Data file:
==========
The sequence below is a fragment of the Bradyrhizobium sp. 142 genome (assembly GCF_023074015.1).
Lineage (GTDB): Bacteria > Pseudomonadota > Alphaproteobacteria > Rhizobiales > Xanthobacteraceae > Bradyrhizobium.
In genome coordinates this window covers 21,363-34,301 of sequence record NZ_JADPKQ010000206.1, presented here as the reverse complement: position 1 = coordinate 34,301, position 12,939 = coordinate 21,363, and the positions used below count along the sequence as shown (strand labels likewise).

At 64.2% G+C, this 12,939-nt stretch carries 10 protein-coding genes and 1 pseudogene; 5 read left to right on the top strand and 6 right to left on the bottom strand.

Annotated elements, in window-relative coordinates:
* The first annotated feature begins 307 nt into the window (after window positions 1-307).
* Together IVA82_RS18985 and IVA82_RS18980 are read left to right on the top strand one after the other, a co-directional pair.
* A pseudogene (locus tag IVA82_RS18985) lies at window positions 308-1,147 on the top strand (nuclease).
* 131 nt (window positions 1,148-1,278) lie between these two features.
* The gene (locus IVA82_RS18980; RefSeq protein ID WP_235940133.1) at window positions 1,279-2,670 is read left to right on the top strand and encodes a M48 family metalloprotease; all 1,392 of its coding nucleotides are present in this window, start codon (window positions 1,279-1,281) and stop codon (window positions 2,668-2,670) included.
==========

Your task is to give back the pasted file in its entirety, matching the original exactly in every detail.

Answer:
The sequence below is a fragment of the Bradyrhizobium sp. 142 genome (assembly GCF_023074015.1).
Lineage (GTDB): Bacteria > Pseudomonadota > Alphaproteobacteria > Rhizobiales > Xanthobacteraceae > Bradyrhizobium.
In genome coordinates this window covers 21,363-34,301 of sequence record NZ_JADPKQ010000206.1, presented here as the reverse complement: position 1 = coordinate 34,301, position 12,939 = coordinate 21,363, and the positions used below count along the sequence as shown (strand labels likewise).

At 64.2% G+C, this 12,939-nt stretch carries 10 protein-coding genes and 1 pseudogene; 5 read left to right on the top strand and 6 right to left on the bottom strand.

Annotated elements, in window-relative coordinates:
* The first annotated feature begins 307 nt into the window (after window positions 1-307).
* Together IVA82_RS18985 and IVA82_RS18980 are read left to right on the top strand one after the other, a co-directional pair.
* A pseudogene (locus tag IVA82_RS18985) lies at window positions 308-1,147 on the top strand (nuclease).
* 131 nt (window positions 1,148-1,278) lie between these two features.
* The gene (locus IVA82_RS18980; RefSeq protein ID WP_235940133.1) at window positions 1,279-2,670 is read left to right on the top strand and encodes a M48 family metalloprotease; all 1,392 of its coding nucleotides are present in this window, start codon (window positions 1,279-1,281) and stop codon (window positions 2,668-2,670) included.